Knock Down Gets to Wearin’ Thin



It was during the holiday season. My buddy Southwester and I stood on the corner of Telegraph and Haste Street in Berkeley, sharing a cigarette and talking up the propeller caps he was selling to the tourists when three cop cars pulled up, their lights aglow. Southwester began gathering up his wares figuring they were about to cite him for not having a current vendor’s license. I stood quietly, running down an inventory of my pockets trying to recall if they were holding anything illegal.

The next thing I knew I was up against the wall being searched. Southwester was in one cop’s face asking what the story was. They ignored him so he started talking louder. Three more cruisers pulled up as a crowd gathered. I considered struggling, but changed my mind as I saw six cops get out of the three recent vehicular additions to their forces. Southwester backed off a bit and the cops started pushing people back with their sticks. Our friend Creamcheese pushed a cop out of the way and he whacked her once with his club. I was told there was a warrant out for my arrest for being present during a marijuana sale to an undercover cop. Happy Holidays, I thought.

I sat in the cell an hour later. My memory was replaying itself. After arriving at the station, the cops told me I had been present when a bag of marijuana was sold to a woman officer posing as a college student. According to a new California law erroneously called the Victim’s Bill of Rights, this made me as liable as the person who actually sold the weed, even though I had nothing to do with the transaction. So much for the concepts of illegal search and seizure or the bill of rights. I had finally recalled the instance the cops were talking about and was turning it over and over, hoping to find some flaw in police procedure which would help me get out of this mess. While I sat on the metal bed in the cell, my cellmate threw up in the corner, apparently sick from alcohol.

Jail. Folks have written about it since before Daniel’s time with the lions. Jesus spent some time there and so did Barrabas. Emma Goldman and Huey Newton. The so-called witches of Salem and Joanne Little. Thousands of poor men and women and even a few of the rich and powerful. Johnny Cash and Merle Haggard. John Brown and Angela Davis. The place where the keepers keep the kept. Breakfast before dawn. That sadistic cop who beat the shit out of me in the holding cell and then, when the jailer came to take my name and other information, told me to watch my fists because it was a felony to assault cops. The junkies trading their breakfast away for a cigarette since they’re too sick to eat anyhow. The big mean mothers looking at the skinny boy’s ass. The skinny boy acting crazy like he’s a homicidal maniac. The jailhouse convert who discovered the straight and narrow a bit too late.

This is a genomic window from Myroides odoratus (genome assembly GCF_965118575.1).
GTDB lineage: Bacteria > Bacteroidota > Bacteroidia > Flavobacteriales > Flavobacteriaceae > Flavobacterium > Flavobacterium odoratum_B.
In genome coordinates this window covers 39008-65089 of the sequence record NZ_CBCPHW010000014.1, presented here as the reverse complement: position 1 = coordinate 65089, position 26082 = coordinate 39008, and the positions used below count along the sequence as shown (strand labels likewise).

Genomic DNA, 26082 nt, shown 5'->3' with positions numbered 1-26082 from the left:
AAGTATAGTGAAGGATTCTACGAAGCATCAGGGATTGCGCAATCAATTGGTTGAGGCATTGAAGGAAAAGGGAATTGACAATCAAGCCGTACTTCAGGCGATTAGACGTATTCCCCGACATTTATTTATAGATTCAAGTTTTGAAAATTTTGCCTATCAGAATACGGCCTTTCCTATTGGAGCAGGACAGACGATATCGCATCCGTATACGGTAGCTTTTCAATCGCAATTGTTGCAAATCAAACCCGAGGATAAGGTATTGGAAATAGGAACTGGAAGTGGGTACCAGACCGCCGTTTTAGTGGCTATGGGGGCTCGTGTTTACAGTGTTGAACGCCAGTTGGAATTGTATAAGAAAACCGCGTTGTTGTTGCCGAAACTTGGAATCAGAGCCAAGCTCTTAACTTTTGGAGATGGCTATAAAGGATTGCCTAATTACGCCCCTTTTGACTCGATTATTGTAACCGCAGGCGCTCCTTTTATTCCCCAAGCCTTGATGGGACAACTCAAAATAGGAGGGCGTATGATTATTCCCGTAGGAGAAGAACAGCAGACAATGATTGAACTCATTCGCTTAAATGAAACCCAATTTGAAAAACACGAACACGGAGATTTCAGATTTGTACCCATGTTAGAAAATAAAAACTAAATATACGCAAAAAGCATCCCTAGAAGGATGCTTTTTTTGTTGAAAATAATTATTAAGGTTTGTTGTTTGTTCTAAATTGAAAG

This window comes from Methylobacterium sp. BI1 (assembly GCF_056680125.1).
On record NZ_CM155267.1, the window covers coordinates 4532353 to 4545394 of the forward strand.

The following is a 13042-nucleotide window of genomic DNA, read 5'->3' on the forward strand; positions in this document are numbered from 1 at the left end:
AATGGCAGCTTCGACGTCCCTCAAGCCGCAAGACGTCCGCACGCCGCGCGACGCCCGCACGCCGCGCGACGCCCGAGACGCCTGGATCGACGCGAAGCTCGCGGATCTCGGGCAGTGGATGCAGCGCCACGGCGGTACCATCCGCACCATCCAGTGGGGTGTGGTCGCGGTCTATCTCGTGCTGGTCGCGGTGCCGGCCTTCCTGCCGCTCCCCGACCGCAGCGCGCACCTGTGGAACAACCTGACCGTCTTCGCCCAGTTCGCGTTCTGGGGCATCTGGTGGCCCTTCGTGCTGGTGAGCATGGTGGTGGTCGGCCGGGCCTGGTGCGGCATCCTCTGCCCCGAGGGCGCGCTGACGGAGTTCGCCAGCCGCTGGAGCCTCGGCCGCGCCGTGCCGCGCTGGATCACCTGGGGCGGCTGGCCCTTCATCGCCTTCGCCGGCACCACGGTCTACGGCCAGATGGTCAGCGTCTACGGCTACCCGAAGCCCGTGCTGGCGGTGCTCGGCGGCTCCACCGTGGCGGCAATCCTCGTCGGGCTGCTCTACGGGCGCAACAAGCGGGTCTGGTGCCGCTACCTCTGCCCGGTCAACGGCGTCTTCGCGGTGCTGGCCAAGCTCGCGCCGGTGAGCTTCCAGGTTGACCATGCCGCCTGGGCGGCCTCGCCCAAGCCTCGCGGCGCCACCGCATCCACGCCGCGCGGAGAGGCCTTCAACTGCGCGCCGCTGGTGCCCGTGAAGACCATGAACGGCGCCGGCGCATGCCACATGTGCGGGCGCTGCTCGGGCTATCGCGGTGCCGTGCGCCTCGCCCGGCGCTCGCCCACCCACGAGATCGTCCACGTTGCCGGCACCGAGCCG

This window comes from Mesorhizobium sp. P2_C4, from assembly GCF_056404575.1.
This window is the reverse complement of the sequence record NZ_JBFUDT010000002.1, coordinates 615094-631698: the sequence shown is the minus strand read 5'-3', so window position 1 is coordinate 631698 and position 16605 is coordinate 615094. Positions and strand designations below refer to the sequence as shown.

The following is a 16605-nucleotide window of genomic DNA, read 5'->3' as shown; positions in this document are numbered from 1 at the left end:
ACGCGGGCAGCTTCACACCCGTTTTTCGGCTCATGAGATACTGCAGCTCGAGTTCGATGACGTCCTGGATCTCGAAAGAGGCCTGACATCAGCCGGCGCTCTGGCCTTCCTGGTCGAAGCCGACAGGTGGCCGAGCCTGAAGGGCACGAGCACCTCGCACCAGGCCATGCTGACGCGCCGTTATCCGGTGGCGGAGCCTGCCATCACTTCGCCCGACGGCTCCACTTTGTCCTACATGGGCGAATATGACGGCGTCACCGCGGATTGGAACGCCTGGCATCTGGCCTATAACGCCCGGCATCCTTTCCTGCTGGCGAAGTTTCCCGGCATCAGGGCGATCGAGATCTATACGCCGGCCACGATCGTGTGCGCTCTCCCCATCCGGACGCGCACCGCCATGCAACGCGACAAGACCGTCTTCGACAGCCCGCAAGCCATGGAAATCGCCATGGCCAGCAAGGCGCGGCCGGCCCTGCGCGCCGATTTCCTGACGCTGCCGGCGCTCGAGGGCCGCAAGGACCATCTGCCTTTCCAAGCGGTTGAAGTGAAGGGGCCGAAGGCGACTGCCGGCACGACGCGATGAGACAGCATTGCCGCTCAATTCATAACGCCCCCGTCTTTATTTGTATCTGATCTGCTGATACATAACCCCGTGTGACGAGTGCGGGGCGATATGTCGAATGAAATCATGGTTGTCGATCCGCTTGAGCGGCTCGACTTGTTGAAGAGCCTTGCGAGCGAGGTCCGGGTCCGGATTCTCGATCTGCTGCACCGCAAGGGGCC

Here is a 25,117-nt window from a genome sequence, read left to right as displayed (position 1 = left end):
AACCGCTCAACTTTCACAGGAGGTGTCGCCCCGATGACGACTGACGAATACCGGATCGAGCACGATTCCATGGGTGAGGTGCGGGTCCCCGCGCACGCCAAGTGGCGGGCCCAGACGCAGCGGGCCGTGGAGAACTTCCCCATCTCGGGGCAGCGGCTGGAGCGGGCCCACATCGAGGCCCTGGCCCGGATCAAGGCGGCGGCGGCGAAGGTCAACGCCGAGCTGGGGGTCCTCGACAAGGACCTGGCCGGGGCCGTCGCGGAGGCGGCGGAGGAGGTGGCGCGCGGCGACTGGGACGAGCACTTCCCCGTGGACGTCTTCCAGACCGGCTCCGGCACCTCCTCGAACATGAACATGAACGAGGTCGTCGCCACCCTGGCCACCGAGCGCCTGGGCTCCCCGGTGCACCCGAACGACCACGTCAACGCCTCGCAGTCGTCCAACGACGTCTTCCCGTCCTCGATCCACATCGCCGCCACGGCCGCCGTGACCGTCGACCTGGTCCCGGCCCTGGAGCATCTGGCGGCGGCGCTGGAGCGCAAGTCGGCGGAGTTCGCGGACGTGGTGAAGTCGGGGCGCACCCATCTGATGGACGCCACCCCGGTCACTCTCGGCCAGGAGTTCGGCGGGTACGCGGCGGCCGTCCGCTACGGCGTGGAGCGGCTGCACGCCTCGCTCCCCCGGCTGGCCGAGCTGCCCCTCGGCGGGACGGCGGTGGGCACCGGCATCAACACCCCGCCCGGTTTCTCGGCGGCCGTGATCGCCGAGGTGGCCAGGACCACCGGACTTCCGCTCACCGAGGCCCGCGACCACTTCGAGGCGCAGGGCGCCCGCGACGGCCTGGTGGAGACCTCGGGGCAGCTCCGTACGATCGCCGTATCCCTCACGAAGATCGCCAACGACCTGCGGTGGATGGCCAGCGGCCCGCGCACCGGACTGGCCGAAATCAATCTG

While I sat in jail that weekend not knowing whether I would be free or heading off to the county slammer known as Santa Rita and maybe the state prison system that a notion hit me. Not a revelation, but a notion. What had begun as a rejection of the consumerist American life had become a life similar to that of a renegade. The choice implicit in my rejection of the capitalist way of consumption had been removed. Not just for me, either, but for everyone of my generation and those to come who wanted as little to do with the capitalist rat race. Now my choices were being made by men and women who embraced the laws that maintained and protected that way. What had begun as an attempt to be free had become a classic exercise of staying a step ahead of the law. I had no choice at that moment. It was up to me to create a life that allowed me freedom again. I spent the night. But first, I had to get out of jail. The next morning after breakfast my name was called. The jailer opened the gate and I walked to the front of the block. Southwester had somehow raised my bail. I was out until my court date.

When I finally appeared in court on the charges, the judge who sentenced me could hardly wait to get out of his robes. It was his last day on the bench and as soon as my case was over the bailiff brought out a bottle of champagne. I suppose because it was the judge’s retirement, but maybe it was because it was also New Year’s Eve.

Somewhat ironically, I had attended a couple demonstrations a year earlier demanding that this particular judge be recalled on corruption charges that were related to some of his real estate dealings and a number of related decisions he had made from the bench. The recall drive was organized by the Berkeley White Panthers-part of the West Coast remnants of John Sinclair’s Ann Arbor group. A bunch of us showed up at a benefit concert the rocker Eddie Money was giving for the judge holding signs asking, “Why stop with one? Recall them all.” Apparently, Money’s gesture was repayment for an old debt left over from the his days on the streets.

The judge was not recalled. But he did give me a glass of champagne.


RON JACOBS is author of The Way the Wind Blew: a history of the Weather Underground.

He can be reached at: rjacobs@zoo.uvm.edu


Ron Jacobs is the author of Daydream Sunset: Sixties Counterculture in the Seventies published by CounterPunch Books. He lives in Vermont. He can be reached at: ronj1955@gmail.com.

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